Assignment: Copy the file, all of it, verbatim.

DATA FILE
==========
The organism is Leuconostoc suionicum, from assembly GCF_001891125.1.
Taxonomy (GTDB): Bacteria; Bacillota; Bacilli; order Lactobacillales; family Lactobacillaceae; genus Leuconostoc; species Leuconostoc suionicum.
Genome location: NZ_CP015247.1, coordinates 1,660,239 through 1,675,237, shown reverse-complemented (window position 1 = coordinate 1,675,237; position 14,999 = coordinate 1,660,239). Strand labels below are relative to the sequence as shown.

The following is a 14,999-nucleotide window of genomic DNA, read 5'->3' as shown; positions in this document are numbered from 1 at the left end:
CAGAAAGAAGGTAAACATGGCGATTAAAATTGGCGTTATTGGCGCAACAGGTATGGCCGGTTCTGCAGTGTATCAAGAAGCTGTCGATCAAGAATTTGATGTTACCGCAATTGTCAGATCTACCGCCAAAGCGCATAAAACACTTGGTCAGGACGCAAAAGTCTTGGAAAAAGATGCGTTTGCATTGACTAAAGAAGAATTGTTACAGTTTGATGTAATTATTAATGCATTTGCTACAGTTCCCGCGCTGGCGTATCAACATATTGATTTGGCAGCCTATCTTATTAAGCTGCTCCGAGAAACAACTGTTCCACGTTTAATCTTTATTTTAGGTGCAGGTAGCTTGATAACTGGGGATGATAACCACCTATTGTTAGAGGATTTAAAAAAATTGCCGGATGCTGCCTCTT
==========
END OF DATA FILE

The organism is Leuconostoc suionicum, from assembly GCF_001891125.1.
Taxonomy (GTDB): Bacteria; Bacillota; Bacilli; order Lactobacillales; family Lactobacillaceae; genus Leuconostoc; species Leuconostoc suionicum.
Genome location: NZ_CP015247.1, coordinates 1,660,239 through 1,675,237, shown reverse-complemented (window position 1 = coordinate 1,675,237; position 14,999 = coordinate 1,660,239). Strand labels below are relative to the sequence as shown.

The following is a 14,999-nucleotide window of genomic DNA, read 5'->3' as shown; positions in this document are numbered from 1 at the left end:
CAGAAAGAAGGTAAACATGGCGATTAAAATTGGCGTTATTGGCGCAACAGGTATGGCCGGTTCTGCAGTGTATCAAGAAGCTGTCGATCAAGAATTTGATGTTACCGCAATTGTCAGATCTACCGCCAAAGCGCATAAAACACTTGGTCAGGACGCAAAAGTCTTGGAAAAAGATGCGTTTGCATTGACTAAAGAAGAATTGTTACAGTTTGATGTAATTATTAATGCATTTGCTACAGTTCCCGCGCTGGCGTATCAACATATTGATTTGGCAGCCTATCTTATTAAGCTGCTCCGAGAAACAACTGTTCCACGTTTAATCTTTATTTTAGGTGCAGGTAGCTTGATAACTGGGGATGATAACCACCTATTGTTAGAGGATTTAAAAAAATTGCCGGATGCTGCCTCTT